George is lured into a trendmonger's office to audition for an ad with a popular female model. The boys all return to rehearse a second song, and after a quick trip to makeup, smoothly go through a third and earn a break.
With an hour before the final run-through, Ringo is forced to chaperone Paul's grandfather and takes him to the canteen for tea while he reads a book. The grandfather manipulates Ringo into going outside to experience life rather than reading books, passing a surprised John and Paul on the way out. He tries to have a quiet drink in a pub, takes pictures, walks alongside the river and rides a bicycle along a railway station platform.
The grandfather makes a break for it, runs back to the studio and tells the others about Ringo. Norm sends John, Paul and George to retrieve him. While doing so, the boys wind up in a Keystone Cops -style foot chase before arriving back at the studio with Ringo, with only minutes to spare before airtime. The televised concert goes on as planned, after which the Beatles are whisked away to another performance via helicopter.
The screenplay was written by Alun Owen , who was chosen because the Beatles were familiar with his play No Trams to Lime Street , and he had shown an aptitude for Liverpudlian dialogue. McCartney commented, "Alun hung around with us and was careful to try and put words in our mouths that he might've heard us speak, so I thought he did a very good script. The script comments cheekily on the Beatles' fame. For instance, at one point a fan, played by Anna Quayle , apparently recognises John Lennon , though she does not actually mention Lennon's name, saying only "you are He demurs, saying his face is not quite right for "him", initiating a surreal dialogue ending with the fan, after she puts on her glasses, agreeing that Lennon doesn't "look like him at all", and Lennon saying to himself that "she looks more like him than I do".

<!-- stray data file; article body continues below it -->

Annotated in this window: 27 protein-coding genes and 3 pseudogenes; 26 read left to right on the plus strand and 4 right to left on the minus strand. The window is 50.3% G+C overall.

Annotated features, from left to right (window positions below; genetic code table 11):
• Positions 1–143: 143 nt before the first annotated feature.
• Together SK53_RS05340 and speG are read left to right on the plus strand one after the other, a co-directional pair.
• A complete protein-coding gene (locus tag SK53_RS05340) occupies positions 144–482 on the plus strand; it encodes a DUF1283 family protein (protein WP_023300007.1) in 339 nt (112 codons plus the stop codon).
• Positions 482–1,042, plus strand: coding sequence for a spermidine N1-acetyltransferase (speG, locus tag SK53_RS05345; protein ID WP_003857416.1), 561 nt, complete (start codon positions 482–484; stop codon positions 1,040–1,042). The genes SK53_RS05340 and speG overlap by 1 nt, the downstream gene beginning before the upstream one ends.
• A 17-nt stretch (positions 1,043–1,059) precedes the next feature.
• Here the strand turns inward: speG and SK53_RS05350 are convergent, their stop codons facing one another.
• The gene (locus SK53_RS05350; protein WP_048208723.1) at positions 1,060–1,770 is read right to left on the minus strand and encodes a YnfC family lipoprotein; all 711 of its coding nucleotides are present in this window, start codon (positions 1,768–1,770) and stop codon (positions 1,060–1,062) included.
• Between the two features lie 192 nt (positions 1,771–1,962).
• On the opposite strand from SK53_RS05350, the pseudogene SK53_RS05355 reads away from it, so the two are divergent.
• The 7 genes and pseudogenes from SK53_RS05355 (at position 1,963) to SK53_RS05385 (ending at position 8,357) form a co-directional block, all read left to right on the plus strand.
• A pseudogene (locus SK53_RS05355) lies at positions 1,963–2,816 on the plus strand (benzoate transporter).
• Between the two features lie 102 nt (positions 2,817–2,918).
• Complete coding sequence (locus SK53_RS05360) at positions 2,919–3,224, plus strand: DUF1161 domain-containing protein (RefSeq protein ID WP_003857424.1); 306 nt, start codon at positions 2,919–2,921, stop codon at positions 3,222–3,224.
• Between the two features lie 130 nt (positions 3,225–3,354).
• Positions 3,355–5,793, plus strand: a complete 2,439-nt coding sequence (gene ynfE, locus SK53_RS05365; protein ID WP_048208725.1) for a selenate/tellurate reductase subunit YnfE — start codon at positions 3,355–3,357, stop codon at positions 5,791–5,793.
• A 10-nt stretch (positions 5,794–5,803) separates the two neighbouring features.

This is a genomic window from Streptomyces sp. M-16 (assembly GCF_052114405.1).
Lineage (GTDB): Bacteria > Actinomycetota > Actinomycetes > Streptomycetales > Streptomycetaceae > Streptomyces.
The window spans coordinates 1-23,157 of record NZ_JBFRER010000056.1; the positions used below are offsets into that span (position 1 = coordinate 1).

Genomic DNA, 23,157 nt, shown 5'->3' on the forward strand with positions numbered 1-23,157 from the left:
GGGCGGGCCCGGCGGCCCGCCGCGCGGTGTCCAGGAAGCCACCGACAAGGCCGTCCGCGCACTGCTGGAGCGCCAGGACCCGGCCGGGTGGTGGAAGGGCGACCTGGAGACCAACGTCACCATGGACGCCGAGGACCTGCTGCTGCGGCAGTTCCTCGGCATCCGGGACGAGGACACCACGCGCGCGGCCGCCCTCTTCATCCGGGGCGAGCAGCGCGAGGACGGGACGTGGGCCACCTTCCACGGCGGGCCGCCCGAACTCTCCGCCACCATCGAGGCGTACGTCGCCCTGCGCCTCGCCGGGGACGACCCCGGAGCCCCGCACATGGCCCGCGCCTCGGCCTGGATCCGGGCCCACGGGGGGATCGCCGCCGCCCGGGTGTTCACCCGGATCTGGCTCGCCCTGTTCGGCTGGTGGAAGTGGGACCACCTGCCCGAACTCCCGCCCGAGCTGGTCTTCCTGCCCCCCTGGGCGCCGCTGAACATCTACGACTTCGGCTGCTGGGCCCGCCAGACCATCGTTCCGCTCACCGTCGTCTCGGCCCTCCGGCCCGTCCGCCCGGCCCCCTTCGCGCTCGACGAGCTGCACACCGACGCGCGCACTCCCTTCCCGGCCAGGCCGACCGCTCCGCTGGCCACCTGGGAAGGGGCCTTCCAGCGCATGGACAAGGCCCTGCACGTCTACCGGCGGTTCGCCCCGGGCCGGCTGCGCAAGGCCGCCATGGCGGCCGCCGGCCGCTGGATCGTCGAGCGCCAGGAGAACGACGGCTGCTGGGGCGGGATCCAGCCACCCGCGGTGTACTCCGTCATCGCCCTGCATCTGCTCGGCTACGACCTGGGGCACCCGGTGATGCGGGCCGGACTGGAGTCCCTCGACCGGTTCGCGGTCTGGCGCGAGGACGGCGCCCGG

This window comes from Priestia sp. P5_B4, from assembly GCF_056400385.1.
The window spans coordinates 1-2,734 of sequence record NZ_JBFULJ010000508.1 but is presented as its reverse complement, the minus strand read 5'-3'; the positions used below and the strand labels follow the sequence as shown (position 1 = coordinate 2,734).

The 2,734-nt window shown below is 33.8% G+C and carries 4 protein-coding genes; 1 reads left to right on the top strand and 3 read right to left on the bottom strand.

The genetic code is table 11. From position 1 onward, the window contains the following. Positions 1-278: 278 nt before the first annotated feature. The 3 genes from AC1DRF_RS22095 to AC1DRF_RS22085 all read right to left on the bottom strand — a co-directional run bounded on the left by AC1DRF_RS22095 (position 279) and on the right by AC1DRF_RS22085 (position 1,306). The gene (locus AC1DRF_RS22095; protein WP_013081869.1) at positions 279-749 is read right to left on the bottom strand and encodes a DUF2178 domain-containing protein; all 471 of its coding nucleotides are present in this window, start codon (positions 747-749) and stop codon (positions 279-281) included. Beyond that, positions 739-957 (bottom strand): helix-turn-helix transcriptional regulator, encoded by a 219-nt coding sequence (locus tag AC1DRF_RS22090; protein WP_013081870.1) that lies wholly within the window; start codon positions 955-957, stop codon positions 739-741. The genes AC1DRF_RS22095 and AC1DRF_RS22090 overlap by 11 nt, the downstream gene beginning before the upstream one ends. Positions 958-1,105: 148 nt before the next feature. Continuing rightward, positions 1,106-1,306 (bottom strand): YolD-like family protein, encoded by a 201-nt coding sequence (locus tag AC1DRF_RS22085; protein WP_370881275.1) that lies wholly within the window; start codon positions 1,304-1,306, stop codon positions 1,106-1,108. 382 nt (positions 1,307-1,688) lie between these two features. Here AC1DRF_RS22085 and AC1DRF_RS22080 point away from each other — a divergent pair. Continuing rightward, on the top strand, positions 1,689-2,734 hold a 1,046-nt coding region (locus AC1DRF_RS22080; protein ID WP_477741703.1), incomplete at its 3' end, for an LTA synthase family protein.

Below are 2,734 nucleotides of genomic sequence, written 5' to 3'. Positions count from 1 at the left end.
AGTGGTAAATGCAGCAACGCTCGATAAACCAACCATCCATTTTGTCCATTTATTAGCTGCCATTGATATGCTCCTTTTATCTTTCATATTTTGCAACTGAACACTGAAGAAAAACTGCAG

When Ringo is asked if he's a mod or a rocker , he replies: "Uh, no, I'm a mocker",  a line derived from a joke he made on the TV show Ready Steady Go! Audiences also responded to the Beatles' brash social impudence. Director Richard Lester said, "The general aim of the film was to present what was apparently becoming a social phenomenon in this country.
Anarchy is too strong a word, but the quality of confidence that the boys exuded! Confidence that they could dress as they liked, speak as they liked, talk to the Queen as they liked, talk to the people on the train who 'fought the war for them' as they liked. The Beatles were the first people to attack this You can do it. Forget all this talk about talent or ability or money or speech.
Just do it. Despite the fact that the original working titles of the film were first The Beatles and then Beatlemania , the group's name is never spoken in the film  —it is, however, visible on Ringo's drum kit, on the stage lighting, and on the helicopter in the final scene.
The television performance scene also contains a visual pun on the group's name, with photos of beetles visible on the wall behind the dancers. The film was meant to be released in July , and since it was already March when Lester got to filming, the entire film had to be produced over a period of sixteen weeks.
Unlike most productions, it was filmed in near sequential order, as stated by Lennon in The Beatles had joined the actors' union, Equity , only that morning. From 23 to 30 March, filming moved to the Scala Theatre ,  and on 31 March, concert footage was shot there, although the group mimed to backing tracks.
McCartney angrily replied, "Look, if we can understand a fucking cowboy talking Texan, they can understand us talking Liverpool. The film's costumes—except for those of the Beatles themselves—were designed by Julie Harris. The recurring joke that he was very "clean" reflects a contrast to his sitcom role, where he was always referred to as a "dirty old man". In other roles, Norman Rossington played the Beatles' manager Norm, John Junkin played the group's road manager Shake, and Victor Spinetti played the television director.
Brian Epstein , the group's real manager, had an uncredited bit part. The supporting cast included Richard Vernon as the "city gent" on the train and Lionel Blair as a featured dancer.
There were also various cameos. David Janson billed as David Jaxon here played the small boy met by Ringo on his "walkabout". Rooney Massara , who went on to compete in the Munich Olympics , was the sculler in the river in the "walkabout" scene by the river at Kew uncredited.